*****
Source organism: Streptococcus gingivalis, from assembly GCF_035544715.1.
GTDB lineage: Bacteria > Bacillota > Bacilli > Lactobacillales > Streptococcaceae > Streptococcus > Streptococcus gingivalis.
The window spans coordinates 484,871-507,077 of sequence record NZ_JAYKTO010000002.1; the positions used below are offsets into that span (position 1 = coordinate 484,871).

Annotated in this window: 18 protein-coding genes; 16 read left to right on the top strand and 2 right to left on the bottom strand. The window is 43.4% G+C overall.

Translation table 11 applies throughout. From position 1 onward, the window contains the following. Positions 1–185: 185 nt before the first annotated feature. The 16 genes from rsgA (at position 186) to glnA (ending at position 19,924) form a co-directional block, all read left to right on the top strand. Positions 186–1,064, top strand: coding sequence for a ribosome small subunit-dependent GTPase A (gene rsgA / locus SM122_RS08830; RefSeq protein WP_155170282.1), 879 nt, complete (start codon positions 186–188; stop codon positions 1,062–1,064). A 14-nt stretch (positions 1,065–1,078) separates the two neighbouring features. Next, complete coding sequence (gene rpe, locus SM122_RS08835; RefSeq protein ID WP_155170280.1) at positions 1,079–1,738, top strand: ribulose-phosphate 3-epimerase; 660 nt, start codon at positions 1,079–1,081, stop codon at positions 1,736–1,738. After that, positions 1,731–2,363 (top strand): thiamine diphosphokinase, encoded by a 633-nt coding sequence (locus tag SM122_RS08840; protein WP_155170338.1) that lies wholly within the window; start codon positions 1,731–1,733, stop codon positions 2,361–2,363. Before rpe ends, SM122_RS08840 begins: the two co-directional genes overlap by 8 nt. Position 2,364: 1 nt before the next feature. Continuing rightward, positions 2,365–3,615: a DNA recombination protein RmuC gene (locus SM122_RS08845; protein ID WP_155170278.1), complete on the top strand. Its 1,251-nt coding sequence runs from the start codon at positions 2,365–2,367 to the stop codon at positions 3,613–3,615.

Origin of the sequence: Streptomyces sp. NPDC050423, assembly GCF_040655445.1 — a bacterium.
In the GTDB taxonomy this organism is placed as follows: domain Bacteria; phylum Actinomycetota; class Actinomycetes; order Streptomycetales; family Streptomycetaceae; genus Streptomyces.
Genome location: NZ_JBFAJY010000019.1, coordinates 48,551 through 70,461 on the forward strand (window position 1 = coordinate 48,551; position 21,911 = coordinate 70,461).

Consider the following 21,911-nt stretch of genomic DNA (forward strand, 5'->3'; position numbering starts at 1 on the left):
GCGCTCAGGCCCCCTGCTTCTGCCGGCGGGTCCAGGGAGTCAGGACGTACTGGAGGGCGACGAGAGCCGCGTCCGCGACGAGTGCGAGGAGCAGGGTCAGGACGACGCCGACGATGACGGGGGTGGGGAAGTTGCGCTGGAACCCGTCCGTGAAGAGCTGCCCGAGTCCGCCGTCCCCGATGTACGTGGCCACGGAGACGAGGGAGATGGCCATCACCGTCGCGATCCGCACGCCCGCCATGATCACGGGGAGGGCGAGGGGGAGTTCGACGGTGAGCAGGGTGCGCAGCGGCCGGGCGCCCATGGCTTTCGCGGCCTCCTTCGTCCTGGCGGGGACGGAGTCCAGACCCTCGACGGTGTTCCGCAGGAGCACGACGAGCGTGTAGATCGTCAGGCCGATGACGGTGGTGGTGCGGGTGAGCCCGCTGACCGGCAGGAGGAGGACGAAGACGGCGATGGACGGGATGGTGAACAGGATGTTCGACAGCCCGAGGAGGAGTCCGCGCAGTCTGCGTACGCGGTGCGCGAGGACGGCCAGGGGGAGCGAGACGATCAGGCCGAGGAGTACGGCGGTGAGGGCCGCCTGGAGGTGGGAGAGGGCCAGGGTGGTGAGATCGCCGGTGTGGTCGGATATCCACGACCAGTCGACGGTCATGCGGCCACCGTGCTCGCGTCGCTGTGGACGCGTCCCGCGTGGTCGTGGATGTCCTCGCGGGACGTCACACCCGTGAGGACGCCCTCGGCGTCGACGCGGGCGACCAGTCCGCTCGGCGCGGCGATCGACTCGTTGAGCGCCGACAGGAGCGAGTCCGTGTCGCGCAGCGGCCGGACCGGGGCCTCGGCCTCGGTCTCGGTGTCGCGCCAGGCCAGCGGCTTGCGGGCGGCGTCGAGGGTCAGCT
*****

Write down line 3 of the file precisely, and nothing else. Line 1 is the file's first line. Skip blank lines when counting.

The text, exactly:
The window spans coordinates 484,871-507,077 of sequence record NZ_JAYKTO010000002.1; the positions used below are offsets into that span (position 1 = coordinate 484,871).